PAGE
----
The Coast Guard has warned winter enthusiasts of unstable ice conditions and encouraging people to take safety precautions following two major rescues on the Great Lakes Feb. 6. 

Coast Guard boat and air crews responded to two separate ice floes off Wisconsin and Michigan with a total of 25 people rescued. 

Station Sturgeon Bay, Wis., crewmembers responded to 11 people stranded on an ice floe off Sherwood Point, Wis. Working with partner agencies, the Coast Guard crew safely transported five adults and six children to shore. 

Following the response in Wisconsin, the Coast Guard received reports of people stranded on an ice floe, and in the water, off Sebewaing, Mich. Coast Guard crews from Station Saginaw River, Essexville, Mich.; Air Station Detroit and Air Station Traverse City, Mich.; responded in conjunction with partner agencies. Fourteen people were safely transported to shore in varying conditions with two receiving care for hypothermia. 

Before heading out on the water: 

• Take precautions, not chances. The risk of death from accidental immersion during cold weather seasons is higher than in warm seasons. The water is colder and survival time is greatly diminished.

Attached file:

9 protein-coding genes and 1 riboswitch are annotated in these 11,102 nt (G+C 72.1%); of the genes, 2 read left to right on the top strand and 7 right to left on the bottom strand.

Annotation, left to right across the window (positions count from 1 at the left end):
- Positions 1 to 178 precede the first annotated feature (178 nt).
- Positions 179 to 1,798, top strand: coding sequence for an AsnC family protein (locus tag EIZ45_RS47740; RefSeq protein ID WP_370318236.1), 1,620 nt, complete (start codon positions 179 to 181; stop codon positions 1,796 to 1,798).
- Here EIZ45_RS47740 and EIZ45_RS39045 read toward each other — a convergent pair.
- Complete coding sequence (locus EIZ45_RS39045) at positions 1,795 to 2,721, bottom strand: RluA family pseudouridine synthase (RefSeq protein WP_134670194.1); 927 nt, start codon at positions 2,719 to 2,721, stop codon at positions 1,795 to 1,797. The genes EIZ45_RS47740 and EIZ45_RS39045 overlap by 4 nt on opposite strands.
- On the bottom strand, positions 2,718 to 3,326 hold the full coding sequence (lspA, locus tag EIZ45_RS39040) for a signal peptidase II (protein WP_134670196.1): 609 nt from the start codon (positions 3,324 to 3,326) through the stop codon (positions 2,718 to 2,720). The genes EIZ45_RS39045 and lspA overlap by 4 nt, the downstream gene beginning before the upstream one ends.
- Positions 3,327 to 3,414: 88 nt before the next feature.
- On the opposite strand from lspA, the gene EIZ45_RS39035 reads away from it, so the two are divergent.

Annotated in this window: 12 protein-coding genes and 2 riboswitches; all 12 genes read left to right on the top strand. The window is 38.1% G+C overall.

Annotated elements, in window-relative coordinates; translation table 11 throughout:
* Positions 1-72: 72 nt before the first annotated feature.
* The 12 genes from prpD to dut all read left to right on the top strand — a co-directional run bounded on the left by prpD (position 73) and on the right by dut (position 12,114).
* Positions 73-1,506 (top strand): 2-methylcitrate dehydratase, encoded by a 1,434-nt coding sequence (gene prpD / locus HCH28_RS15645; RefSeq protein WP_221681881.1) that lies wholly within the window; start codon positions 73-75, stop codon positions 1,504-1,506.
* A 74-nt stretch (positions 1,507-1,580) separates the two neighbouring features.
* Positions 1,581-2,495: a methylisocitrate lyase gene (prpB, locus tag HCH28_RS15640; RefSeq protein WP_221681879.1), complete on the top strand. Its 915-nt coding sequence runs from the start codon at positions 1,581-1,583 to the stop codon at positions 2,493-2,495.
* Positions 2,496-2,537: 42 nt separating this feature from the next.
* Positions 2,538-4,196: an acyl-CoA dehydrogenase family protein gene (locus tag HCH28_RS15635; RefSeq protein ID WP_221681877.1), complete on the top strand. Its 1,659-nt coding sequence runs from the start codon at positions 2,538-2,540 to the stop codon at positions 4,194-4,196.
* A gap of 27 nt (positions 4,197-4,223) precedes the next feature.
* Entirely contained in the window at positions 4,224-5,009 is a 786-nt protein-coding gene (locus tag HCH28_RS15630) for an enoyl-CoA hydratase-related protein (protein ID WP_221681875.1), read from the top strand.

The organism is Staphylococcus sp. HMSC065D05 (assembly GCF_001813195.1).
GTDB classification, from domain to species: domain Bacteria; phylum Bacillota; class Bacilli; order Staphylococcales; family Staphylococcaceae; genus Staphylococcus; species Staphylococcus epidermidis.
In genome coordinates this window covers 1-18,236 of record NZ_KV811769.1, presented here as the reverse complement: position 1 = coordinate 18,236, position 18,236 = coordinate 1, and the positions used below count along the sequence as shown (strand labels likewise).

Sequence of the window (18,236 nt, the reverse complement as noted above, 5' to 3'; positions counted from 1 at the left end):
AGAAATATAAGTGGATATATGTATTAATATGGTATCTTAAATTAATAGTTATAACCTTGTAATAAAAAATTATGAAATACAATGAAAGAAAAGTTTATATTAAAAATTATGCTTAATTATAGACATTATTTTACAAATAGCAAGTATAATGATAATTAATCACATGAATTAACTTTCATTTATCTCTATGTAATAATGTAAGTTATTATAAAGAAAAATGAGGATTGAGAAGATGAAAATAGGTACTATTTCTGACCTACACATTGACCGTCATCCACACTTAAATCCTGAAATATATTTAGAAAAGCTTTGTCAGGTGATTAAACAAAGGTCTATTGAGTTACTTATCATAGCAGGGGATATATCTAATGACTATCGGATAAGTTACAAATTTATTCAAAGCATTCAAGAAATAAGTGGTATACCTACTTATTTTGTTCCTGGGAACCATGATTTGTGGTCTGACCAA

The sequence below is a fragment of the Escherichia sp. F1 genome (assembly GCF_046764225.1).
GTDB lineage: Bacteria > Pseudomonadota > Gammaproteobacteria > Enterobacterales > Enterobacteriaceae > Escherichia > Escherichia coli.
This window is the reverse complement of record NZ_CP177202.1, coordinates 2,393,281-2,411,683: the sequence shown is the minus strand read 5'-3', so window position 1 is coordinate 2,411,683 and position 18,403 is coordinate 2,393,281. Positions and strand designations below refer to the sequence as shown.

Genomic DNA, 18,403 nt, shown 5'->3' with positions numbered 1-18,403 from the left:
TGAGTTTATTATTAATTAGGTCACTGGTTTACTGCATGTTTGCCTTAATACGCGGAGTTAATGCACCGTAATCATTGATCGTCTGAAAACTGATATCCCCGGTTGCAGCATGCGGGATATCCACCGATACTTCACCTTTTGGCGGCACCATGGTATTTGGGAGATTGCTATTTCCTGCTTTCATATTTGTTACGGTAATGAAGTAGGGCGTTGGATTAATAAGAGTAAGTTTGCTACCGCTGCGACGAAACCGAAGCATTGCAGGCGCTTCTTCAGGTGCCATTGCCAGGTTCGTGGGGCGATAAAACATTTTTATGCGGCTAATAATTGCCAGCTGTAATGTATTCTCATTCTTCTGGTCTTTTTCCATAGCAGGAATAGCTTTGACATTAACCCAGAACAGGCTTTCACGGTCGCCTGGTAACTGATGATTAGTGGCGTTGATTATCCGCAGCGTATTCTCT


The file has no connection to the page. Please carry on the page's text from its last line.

• Dress for the water temperatures. Cold water lowers body heat dramatically faster than cold air. Even if you are not planning on entering the water, the possibility of that happening is very real.

• Never leave without a VHF-FM radio or personal locator beacon and always be sure to tell someone where you are going, when you expect to return and advise them of any changes in the plan. Every minute counts in a cold-water environment, and preparation may mean the difference between life and death.

“The two large ice rescue cases highlight the unpredictability of the ice on the Great Lakes, especially with fluctuating temperatures,” Capt. Timothy Holt, chief of incident management for the Ninth District, said in a statement. “We appreciate the swift response from all agencies involved and recovering everyone safely.” 

Unstable ice conditions and varying air temperatures have resulted in historically low ice coverage on the Great Lakes. Always check ice conditions before venturing on or near the water.